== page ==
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SA experts warn that mathematics is in crisis after release of matric stats

Of the almost 600 000 candidates who wrote matric in 2020, a meagre 5.3% scored 60% or more for mathematics. Picture: Thomas Holder/African News Agency (ANA) Archives

Of the almost 600 000 candidates who wrote matric in 2020, a meagre 5.3% scored 60% or more for mathematics. Picture: Thomas Holder/African News Agency (ANA) Archives

Published Jan 19, 2022

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Cape Town - Of the almost 600 000 candidates who wrote matric in 2020, a meagre 5.3% scored 60% or more for mathematics.

The required pass rate is just 30% – something that only 125 526 candidates achieved.

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That led to experts believing that maths is in crisis as it is a gateway subject for higher education and career options which are vital for any country’s economic development and growth. It remains to be seen whether the class of 2021’s results will be any better.

Gerda van der Merwe from the online maths tutoring platform, YouCanDoMaths, released an analysis of the reasons many learners grapple with maths, often turning to maths literacy as an “easier option”.

ANC provincial spokesperson for education, Khalid Sayed, said they have witnessed a disturbing trend in the Western Cape, the uptake and pass rate of maths and physical science have been on the decline for every year in the last five years.

"We do not know the reasons for this, we continue to make calls for an investigation into this challenge," said Sayed.

He called on the Western Cape Education Department (WCED) to consider providing a budget to involve more maths and science tutors in the schools in a bid to help remedy the situation.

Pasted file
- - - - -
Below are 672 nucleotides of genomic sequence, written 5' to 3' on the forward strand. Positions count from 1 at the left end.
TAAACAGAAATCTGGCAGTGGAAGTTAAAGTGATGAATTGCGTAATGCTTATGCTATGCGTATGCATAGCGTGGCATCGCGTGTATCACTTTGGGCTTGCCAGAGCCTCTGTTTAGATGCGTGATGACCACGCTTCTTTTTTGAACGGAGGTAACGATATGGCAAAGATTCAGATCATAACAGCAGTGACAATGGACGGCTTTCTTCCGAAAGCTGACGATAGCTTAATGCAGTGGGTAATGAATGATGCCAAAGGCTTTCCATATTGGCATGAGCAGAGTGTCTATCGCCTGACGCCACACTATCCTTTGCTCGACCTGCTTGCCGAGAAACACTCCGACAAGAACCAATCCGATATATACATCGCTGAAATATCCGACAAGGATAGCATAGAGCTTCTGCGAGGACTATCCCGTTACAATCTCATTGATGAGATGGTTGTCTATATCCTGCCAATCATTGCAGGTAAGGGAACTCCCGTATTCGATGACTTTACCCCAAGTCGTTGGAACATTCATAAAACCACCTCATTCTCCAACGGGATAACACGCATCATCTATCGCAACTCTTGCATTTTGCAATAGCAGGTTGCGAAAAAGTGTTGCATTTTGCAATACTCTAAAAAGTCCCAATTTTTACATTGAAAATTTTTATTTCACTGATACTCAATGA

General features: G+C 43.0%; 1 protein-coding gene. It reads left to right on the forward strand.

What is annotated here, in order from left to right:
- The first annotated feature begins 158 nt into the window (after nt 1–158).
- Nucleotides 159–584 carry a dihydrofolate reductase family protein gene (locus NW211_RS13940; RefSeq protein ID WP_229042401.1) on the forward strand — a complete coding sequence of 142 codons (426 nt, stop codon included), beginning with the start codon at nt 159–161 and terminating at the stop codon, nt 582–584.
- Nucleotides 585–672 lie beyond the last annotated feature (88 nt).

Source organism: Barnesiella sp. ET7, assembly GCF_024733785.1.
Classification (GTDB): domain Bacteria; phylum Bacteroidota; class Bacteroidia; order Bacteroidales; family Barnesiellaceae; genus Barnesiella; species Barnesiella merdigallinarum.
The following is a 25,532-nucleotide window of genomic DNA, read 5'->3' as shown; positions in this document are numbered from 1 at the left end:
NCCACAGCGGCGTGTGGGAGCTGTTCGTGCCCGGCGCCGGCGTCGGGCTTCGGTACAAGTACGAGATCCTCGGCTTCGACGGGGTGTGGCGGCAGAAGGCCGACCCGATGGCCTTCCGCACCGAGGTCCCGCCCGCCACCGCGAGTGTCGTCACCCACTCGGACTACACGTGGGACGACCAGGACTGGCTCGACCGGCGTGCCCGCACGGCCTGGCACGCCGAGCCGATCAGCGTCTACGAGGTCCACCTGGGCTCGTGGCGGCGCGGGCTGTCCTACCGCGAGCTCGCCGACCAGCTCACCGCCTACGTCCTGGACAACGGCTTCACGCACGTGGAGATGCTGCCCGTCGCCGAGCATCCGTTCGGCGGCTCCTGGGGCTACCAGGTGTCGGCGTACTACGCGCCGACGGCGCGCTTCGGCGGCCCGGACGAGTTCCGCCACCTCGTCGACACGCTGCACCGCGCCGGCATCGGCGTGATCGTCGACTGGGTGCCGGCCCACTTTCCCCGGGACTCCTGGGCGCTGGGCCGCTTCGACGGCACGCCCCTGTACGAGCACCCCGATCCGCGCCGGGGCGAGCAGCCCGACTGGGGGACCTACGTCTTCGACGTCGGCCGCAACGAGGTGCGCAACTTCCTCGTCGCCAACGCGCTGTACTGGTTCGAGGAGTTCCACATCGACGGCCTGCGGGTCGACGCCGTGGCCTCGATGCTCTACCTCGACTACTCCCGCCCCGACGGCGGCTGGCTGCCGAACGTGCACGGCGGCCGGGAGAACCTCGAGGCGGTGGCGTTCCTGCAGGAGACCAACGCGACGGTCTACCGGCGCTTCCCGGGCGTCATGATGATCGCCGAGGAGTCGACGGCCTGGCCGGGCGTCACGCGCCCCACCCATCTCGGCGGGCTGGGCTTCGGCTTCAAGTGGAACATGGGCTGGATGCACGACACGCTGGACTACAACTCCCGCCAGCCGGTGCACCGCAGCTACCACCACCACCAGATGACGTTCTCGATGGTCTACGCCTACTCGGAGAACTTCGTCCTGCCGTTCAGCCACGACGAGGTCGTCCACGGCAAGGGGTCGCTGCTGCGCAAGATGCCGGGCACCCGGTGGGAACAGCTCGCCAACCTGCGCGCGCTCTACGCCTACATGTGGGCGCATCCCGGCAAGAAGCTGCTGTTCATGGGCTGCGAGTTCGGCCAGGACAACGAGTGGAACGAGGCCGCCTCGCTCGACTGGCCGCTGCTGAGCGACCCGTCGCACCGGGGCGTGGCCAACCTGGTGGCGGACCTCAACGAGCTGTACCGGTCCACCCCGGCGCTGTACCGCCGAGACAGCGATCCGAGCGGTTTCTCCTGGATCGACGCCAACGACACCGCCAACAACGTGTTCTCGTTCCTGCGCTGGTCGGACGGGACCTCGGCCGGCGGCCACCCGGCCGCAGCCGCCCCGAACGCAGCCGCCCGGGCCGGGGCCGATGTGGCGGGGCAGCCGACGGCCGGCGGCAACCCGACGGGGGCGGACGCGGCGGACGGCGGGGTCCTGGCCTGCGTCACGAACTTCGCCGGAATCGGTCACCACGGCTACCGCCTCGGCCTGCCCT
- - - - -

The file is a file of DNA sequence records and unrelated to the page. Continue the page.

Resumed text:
Education MEC Debbie Schäfer's spokesperson, Kerry Mauchline, said they were hoping for a further improvement in maths results.

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"We had the highest mathematics pass rate in the country in the 2020 NSC (National Senior Certificate), as this is a strategic focus for the WCED and our province," said Mauchline.

She said they were using a variety of mechanisms to improve performance, from training and mentoring teachers, to providing subject-specific enrichment resources for learners.

Stellenbosch University’s curriculum studies department chairperson, Professor Michael le Cordeur, said the problem was not maths itself but the teaching by teachers who themselves grapple with principles.

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"What we need is a whole new approach to the teaching of maths where maths is portrayed as an asset and not something to be scared of," said Le Cordeur.

UWC Education faculty’s deputy dean of research, Rouaan Maarman, said some factors ranged from the training and qualifications of maths teachers, teaching methodologies, curriculum sequencing to overcrowded classrooms in the foundation phase where proper consolidation cannot take place.

Maarman said those factors have a compounding effect over time as learners move through the grades and by high school many learners just did not have the required competency to do maths.

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"I think that a Basic Education summit is long overdue to address the state of the sector. At the moment we move from one crisis to the next and implement knee-jerk responses when we are embarrassed by the outcomes of the system," he said.

Van der Merwe said the truth was that to do well at maths, learners needed to practise, and not just at exam times.

She said attending only maths classes at school was often not enough time for most learners to grasp key concepts.

She said big classes mean less teacher-learner time and unfortunately, the pandemic has resulted in even less class time which further impacted learners’ access to teachers.

"Many would benefit from extra time to revise lessons and absorb key theories at their own pace,” said Van der Merwe.

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